Garden of Wisdom Lesson #8: Deeper into Trouble
A Prayer of Thanks

Disaster House

YES!! David, the guy that I vaguely remember being married to, is finally home! I am so relieved! But, honestly, I'm not sure why. Now I just have more work again. I have to cook more, I have more laundry, I have to pick up more, I have to bring him food to his office when he works late, you know what? Maybe he should go on another trip. On second thought, he does take the kids off my hands for an hour or so a day. And that's worth all of the extra work, in my mind. 

So of course, he came home with two suitcases bursting with stuff. The kids and I were crowding around him, cackling at him to show us what we got, and pushing in front of each other to get the best spot. He was getting so annoyed because we were basically standing on top of him. I got some awesome new workout clothes and a hot pink pair of Nike's. BTW, you want to know something so funny? In Israel, they don't call it Nike like we Americans do. They call it Nike like Mike. They don't pronounce the "e." Isn't that so strange? Nike like Mike. Maybe that should be the slogan for Israel. I'm seeing the whole commercial in my head right now.

It's a pencil drawing of two stick figures, Nike and Mike. And then the narrator says in Israeli English: "Nike meet Mike. Nike like Mike. Nike and Mike friends. Nike kill Mike when he find out Mike pick Trump." The really funny part is that many Israelis don't use past or future tense when they speak English. Everything is spoken in the present tense. So you never really can be sure what they're saying. God I love Israeli English. It's so terribly entertaining.

So it's Thursday night at 10:15, and the house is a disaster. Disaster house. For those of you that don't know Hebrew, disaster in Hebrew is deesasterrr. Clothes are everywhere. Tags and plastic wrap are falling out of the tag and plastic wrap garbage bag. The laundry is a massive blob on the floor by the back door. My kitchen looks like it's suffering from neglect. You would think that I didn't do a thing all day. Oy, the joys of womanhood. 

I was walking around in circles, trying to figure out where to start to deal with the disaster house, and of course, I started complaining. "Just look at this mess!" I muttered. Okay, so I didn't actually mutter. Hubby overheard me and replied, "You just got so many new clothes and you're complaining?"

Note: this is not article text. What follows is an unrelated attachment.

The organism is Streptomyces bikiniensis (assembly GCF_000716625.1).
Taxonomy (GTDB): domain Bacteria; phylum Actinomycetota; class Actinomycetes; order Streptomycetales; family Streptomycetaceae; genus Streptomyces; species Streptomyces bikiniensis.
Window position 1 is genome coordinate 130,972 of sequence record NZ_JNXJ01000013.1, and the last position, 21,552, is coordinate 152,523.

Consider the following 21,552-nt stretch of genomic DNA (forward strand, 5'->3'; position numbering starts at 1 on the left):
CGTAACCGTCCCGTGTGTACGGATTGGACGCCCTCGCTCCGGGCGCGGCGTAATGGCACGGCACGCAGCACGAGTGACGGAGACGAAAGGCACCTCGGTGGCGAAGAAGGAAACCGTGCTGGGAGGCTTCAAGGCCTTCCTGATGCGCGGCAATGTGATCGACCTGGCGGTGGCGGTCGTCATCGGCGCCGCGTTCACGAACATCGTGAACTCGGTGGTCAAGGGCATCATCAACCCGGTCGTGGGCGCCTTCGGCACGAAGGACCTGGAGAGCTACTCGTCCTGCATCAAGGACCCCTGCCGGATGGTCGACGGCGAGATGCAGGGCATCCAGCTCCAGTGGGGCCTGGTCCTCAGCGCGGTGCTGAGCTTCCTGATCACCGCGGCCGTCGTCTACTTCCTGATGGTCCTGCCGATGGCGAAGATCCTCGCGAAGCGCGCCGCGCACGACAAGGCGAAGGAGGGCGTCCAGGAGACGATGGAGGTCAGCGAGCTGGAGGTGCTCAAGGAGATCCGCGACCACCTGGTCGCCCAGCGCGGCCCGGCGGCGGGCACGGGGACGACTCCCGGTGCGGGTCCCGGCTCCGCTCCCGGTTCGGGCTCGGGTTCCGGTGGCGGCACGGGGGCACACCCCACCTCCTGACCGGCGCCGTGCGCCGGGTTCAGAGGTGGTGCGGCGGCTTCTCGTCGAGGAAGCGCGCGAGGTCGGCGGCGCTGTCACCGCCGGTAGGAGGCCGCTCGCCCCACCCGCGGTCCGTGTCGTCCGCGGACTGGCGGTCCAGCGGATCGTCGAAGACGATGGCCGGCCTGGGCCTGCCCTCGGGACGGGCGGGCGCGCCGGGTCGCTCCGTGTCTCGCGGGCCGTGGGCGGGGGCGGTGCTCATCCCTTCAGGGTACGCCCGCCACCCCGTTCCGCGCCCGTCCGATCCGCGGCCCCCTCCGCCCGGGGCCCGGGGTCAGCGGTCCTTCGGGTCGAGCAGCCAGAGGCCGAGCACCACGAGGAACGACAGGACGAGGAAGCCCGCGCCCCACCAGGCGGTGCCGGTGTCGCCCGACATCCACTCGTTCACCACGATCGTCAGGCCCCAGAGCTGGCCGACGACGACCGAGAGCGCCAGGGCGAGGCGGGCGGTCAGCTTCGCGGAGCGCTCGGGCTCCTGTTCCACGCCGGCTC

Like, oops.

"Go to sleep," I told him. But he has a point. Writing that just made me feel so icky. Anyhow, here's a metaphysical law that even my Saba Al (a.k.a., Albert Einstein) didn't know: blessings and challenges usually go hand in hand. They don't have to happen directly at the same time, but they usually happen pretty close to one another. 

Challenges help us earn the blessings that Hashem wants to give us. If we're aware of this, we can thank Hashem for the challenge and the blessing. And if we're able to thank Him genuinely for the challenge, we may find that the challenge didn't just help us earn the present blessing; it becomes a vessel for future blessings as well!

So thank Hashem for every challenge (and blessing, obviously,) and God willing you'll create a snowball effect of blessing after blessing! 

Wishing you a wonderful Shabbat!




Feed You can follow this conversation by subscribing to the comment feed for this post.


LOVE your posts!!! *:-)


In the UK we also call it Nike (rhyming with Mike)
We also pronounce Adidas (with a short "e" sound in the middle like the "i" in the word "did" rather than pronounced "Adeedas" as in Run-DMC's "My Adidas".
So in the UK it sounds like "Adi-Dass".
We also pronounce "Puma" like "Pewma", not the American way of "Pooma".

Shabbat Shalom


It's great to laugh and be inspired at the same time;))


Thank you so much, Angela! Shabbat Shalom!


Londonmale, that's hysterical! I have a friend from England who lives here, and I remember the first time she said "Adidas" I couldn't, for the life of me, understand what she was saying. You really say Pewma??
Shabbat Shalom!


Thanks so much, RB! Shabbat Shalom!


Are you really a granddaughter of Albert Einstein?


@anon, No, but I am a granddaughter of Hacham Adballah Somech of Baghdad! He was the teacher of the Ben Ish Chai and the gadol hador in Baghdad. And, of course, I didn't know this until a few years ago when my grandfather passed away and my mother found papers that linked us together. Crazy!

The comments to this entry are closed.